All posts by Liz Stincelli

Building Your Team


Building Your Team

“Unity is strength… when there is teamwork and collaboration, wonderful things can be achieved.” —Mattie Stepanek

By Elizabeth Stincelli, DM


In order for a team to successfully achieve their goals, team members must be willing and able to share knowledge, experience, and skills in the coordination and completion of the work at hand.

        Building Your Team

So you have a project to accomplish. You are given a team with which to work. The question now becomes, how do you build your team so that, as a whole, you are successful? Here are a few areas that can impact the level of success your team achieves.


Working as a team towards shared goals requires collaboration. Collaboration must be built into the very culture of the organization. A culture where individuals are empowered to work together to accomplish more than would be possible when working individually. Collaboration provides a real sense of community. Successful collaboration requires clearly identified objectives and boundaries. Then, engaged employees should be allowed to operate freely within those boundaries. The most effective collaborative environments encourage team members to voice different perspectives, foster a spirit of cooperation, and develop strategic partnerships.


Cohesion provides team unity as a whole. Cohesion requires a sense of community and a shared vision to work towards. Create a team with the right mix of members where everyone serves in the roles that best fit their strengths. Team members should learn to empathize with each other. Members should be willing to share their knowledge and previous experiences to help others. Successful teams communicate and learn from each other.


Show that you admire the abilities and accomplishments of team members. Treat everyone with respect.  Develop mutual trust within the team. Respect your colleague’s ability to do their job. Remember that everyone has something to contribute. Bear in mind that the team succeeds or fails as a whole.


Give assistance and never leave anyone behind. Each team member must roll-up their sleeves and contribute to the work to be done. Make sure the team has the resources they need to achieve their goals. Help team members keep their eyes on what is really important. Develop a clear understanding of roles and responsibilities and then support each other in those roles. Act as a mentor or advisor to those members who need additional guidance.


How well we work together as a team determines our success or failure at achieving our desired results. You cannot sit idly by and expect your team to succeed. Make a conscious effort and focus your energies on building your team.

© 2014 Elizabeth Stincelli

Are You Communicating Effectively?


Are You Communicating Effectively?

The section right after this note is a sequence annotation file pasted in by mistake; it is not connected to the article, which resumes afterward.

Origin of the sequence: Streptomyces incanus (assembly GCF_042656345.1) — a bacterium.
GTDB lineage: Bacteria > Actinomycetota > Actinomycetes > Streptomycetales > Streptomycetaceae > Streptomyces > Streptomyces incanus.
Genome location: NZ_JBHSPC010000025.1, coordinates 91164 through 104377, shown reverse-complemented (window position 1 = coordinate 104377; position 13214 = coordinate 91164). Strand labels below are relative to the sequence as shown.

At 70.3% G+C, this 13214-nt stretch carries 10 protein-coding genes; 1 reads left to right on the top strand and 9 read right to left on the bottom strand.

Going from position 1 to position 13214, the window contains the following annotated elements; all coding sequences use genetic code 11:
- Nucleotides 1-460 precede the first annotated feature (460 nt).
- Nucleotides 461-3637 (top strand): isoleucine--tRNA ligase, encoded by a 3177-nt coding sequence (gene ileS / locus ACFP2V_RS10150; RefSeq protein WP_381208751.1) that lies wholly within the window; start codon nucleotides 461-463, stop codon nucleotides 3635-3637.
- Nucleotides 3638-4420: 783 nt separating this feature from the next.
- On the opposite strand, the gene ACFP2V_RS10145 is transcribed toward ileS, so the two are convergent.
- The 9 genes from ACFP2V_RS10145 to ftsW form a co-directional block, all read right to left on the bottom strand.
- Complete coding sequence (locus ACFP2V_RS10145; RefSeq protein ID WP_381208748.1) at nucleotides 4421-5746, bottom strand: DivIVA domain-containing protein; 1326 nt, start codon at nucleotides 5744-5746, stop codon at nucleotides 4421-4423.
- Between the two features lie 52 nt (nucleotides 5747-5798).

“The single biggest problem in communication is the illusion that it has taken place.” — George Bernard Shaw

By Elizabeth Stincelli, DM


Success in every area of life is dependent on our ability to communicate effectively. Communication is a means of connecting with others to convey information, suggest ideas, share thoughts, and express feelings. We often feel that we have communicated our message effectively only to find that the receiver has a completely different understanding.

        Are You Communicating Effectively?

Communication is intended to be a two-way process meant to result in a mutual understanding by all parties involved. A mutual understanding does not require consensus, but it does require that everyone has comprehended the message in the same way. Many factors contribute to the understanding that is derived from communication. Here are a few you may want to consider when you ask yourself if you are communicating effectively.

                Your message

Who is the audience your message is meant to reach is one of the first questions you need to ask yourself. It is important for each individual to feel like you are speaking directly to them. This may require different approaches for different audiences, even if you are sharing the same message. Use relevant, inspirational, and simple stories to illustrate the important points you are trying to make. Explain why your message is important. Verify that everyone has the same understanding of what was discussed, conclusions reached, and what is expected going forward. Be patient, if you want people to internalize your message, they must hear it multiple times.

Employees want to know where the organization is going, what it will look like when they get there, what difference are they making, why is it important to you, and why should they help you. Communicate objectives and expectations clearly. And, always be truthful.

                       Words and actions

Make sure that what you say and what you do are congruent. Others will only follow what you say if they see it is important to you by your actions. Say what you are going to do and then do it. Communicate authentically. Be fair, open, and supportive in your dialogues with others. And, most importantly, make it clear by both words and actions that you are available to discuss any concerns others may have. Remember, communication is a two-way street.